There’s a huge flat track resurgence happening right now, and it’s spilling over into the custom domain. Even if most of the tracker-style builds we see aren’t actually destined for oval track glory, there’s something about the vibe that people love.
The head wrench of Deus Ex Machina Tokyo is a massive fan: “There is something magnetic about the image of a flat track rider exiting a turn,” Matt Roberts enthuses. So it’s no surprise that the latest build from ‘The Residence of Impermanence’ is dripping with flat track steeze. What is surprising, though, is the choice of donor.
No, it’s not a baby Ducati Monster (we had to do a double take). It’s the lesser known Honda VTR250. It’s big in Japan, but Honda never sold it in the States, and only started exporting it to Europe in 2009.
In the late nineties Honda’s 249cc V-twin screamer was raced, scratched and toured across Japan, and thrashed mercilessly at the hands of a legion of Tokyo couriers—invaluable combat testing.
“The little V-twin pulls harder than it has any right to,” says Matt. “It’s a fiend for high revs and handles better than many bikes with twice the specification.” The rev-happy pistons willingly spin upwards of 12,000rpm, with the soundtrack and poke to match.
The Ducati-esque trellis frame is another of the Honda VTR250’s selling points, but it makes customizing a chore. A simple tank swap is out of the question—especially since a chunky air box takes up most of the space under the existing tank.
So Deus kicked off the build on good old paper, and sketched out a new monocoque body. Then a mockup was hand-shaped, before the final form was made using a carbon fiber, woven glass and epoxy composite.
Matt’s drawn inspiration from modern flat track machines, but his thinking was also influenced by the past—borrowing lines from 1970s Champion-style fuel tanks and seat units.
It took a while to finalize the layout, though. Plan A was to ditch the airbox and CV carbs, fit flat-slide carbs with filters, and stick a fuel cell in the now open space. But the little twin had other plans.
“The flat slides were a dream at full noise,” says Matt. “But we couldn’t get them set up for any useful gains without upsetting the VTR’s bottom and mid range.” So it was hats off to Honda’s 1990s R&D department: The air box and factory carbs were returned, and the build sent back to the drawing board.
The solution involved junking the back half of the bike, and fabricating a cantilevered fuel cell that now doubles up as a subframe. Access to the filler cap is under the seat, which pops off via a neat custom-machined quick-release fastener.
The seat itself is an Alcantara affair on an alloy pan, with a burnt orange stitching accent to complement the Honda’s livery.
Next up: ergonomics. Deus kitted the VTR250 with a new set of flat track bars, then repositioned the foot pegs. They’re now 130mm further forward and 40mm down from stock, to give the control you need if the rear tries to overtake the front.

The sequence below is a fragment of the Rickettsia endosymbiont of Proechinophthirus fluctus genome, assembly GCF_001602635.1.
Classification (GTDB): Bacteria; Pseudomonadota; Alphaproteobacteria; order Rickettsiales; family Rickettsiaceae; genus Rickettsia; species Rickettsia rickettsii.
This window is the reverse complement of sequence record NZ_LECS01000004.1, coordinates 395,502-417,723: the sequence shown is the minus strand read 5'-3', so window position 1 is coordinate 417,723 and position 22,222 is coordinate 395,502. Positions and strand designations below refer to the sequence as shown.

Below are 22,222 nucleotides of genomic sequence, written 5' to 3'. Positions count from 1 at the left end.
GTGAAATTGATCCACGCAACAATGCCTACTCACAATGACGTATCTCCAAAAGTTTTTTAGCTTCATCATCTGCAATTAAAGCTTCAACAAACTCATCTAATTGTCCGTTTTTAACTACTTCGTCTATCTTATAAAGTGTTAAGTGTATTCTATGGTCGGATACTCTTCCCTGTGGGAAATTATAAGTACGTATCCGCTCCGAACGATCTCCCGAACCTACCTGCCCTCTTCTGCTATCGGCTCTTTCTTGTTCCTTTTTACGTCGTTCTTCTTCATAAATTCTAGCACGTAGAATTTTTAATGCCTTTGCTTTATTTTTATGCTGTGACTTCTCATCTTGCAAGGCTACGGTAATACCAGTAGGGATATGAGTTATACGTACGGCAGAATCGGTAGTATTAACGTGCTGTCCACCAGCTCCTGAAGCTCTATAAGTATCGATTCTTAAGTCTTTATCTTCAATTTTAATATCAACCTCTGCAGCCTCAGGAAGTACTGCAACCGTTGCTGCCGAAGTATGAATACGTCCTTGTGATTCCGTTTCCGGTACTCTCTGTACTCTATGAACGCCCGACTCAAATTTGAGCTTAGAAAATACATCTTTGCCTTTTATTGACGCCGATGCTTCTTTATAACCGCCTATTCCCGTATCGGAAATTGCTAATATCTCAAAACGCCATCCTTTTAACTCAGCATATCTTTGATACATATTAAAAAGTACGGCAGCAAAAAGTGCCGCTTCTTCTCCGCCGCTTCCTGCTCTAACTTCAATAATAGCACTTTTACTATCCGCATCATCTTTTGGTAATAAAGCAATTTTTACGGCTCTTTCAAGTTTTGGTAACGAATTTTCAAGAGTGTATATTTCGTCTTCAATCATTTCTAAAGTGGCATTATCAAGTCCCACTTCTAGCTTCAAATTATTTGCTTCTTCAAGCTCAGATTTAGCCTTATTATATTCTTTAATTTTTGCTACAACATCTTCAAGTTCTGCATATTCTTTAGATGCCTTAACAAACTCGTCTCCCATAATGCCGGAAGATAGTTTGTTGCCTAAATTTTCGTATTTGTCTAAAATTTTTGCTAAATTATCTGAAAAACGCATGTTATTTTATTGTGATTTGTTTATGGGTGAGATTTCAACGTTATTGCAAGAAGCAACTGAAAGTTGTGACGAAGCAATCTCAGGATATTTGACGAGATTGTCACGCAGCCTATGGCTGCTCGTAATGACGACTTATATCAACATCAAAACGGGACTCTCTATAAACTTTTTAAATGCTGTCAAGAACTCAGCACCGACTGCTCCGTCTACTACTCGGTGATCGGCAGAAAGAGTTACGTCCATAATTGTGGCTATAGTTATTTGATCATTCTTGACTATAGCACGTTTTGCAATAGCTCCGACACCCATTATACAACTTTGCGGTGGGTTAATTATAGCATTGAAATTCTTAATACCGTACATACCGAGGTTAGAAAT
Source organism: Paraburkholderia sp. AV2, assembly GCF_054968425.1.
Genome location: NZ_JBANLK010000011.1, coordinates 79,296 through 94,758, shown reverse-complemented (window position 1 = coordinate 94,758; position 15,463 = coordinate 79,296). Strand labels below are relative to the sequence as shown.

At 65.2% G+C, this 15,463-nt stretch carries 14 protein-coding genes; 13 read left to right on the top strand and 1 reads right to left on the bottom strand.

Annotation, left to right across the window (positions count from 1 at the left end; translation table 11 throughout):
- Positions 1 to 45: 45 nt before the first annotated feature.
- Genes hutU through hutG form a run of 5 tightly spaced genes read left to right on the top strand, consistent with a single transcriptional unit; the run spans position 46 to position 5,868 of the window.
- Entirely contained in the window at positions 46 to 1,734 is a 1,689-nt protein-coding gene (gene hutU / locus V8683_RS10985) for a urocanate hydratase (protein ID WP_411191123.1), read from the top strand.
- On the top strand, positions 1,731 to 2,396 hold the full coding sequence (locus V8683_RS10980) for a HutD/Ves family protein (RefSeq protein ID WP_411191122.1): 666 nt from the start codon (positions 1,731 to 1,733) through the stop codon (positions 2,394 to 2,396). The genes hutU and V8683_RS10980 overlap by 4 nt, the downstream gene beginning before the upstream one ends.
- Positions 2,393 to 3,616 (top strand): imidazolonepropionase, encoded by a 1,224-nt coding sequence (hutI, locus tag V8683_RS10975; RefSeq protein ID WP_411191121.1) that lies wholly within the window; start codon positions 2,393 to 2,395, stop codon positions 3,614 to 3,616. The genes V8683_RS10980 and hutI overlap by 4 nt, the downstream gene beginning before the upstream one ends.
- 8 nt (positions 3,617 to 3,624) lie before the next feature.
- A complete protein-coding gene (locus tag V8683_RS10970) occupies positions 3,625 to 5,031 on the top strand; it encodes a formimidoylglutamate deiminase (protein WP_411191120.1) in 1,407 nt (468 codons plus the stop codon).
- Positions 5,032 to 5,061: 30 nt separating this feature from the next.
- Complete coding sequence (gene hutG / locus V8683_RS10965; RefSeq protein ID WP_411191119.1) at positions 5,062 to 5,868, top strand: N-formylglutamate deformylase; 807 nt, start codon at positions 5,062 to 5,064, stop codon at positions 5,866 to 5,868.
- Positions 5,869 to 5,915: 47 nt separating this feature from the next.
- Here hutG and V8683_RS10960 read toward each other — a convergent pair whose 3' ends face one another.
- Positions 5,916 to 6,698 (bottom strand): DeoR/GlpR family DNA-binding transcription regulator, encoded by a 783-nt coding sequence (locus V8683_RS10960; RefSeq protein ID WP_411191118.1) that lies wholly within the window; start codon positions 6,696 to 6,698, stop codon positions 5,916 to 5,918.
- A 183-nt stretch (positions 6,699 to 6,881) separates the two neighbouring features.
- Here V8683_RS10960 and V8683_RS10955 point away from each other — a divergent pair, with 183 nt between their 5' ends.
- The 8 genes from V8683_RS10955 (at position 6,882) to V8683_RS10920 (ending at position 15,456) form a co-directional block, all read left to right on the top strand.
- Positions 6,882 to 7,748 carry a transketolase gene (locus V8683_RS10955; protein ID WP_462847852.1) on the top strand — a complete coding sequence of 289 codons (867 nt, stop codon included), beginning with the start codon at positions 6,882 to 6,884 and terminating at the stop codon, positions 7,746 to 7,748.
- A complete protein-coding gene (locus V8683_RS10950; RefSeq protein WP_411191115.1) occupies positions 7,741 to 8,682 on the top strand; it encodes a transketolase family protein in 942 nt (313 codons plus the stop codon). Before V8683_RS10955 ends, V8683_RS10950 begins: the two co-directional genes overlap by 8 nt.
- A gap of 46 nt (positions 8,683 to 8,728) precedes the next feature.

“It’s so often overlooked when people make trackers or scramblers,” notes Matt. “You start sliding round with standard rearset pegs, and things tend to get outta hand real fast!”
Then there’s the exhaust system, consisting of stainless headers from Mugen, complete with a honeycomb-style insert just behind the two-into-one joint to create backpressure.
The stainless steel end can is a one-off; Matt hesitates to call it a silencer. “It’s ‘delightful’ or ‘raucous,’ depending if you’re asking the rider or the neighbors,” he jokes.
Even though Matt will be getting the Honda dirty, he knows it’s going to spend more time dodging manhole covers on Tokyo’s greasy streets. So he’s treated it to a set of 17” alloy race rims from Exel, laced to Honda hubs and wrapped in Metzeler Sportec M7 RR tires. He’s upgraded the brakes too, with a 320mm front disc and a mix of Nissin and Brembo components.
The final piece of the puzzle is sitting up front: a handcrafted aluminum number board with an embedded LED spotlight, giving ‘South Paw’ its race face. But that’s where the street-legal check list runs dry; Deus have a Motogadget speedo and the necessary running lights waiting to be fitted.
When they’re all in place, the ‘South Paw’ will be ready to tear up the streets as only a tracker can. “I’d say for the big city, the tracker-with-17s combination is the most perfectly weaponized form of the internal combustion engine on two wheels,” says Matt.
“Lower stance and firmer suspension than a dirt bike, but still super flickable; way more street cred than a motard and oodles of cool.”
Color us convinced.
Special Thanks: Nakata-san for the lacquer magic, Miauchi san for the stylin’ suede work, Metzeler Japan for the sticky hoops, Kono-san the fixer.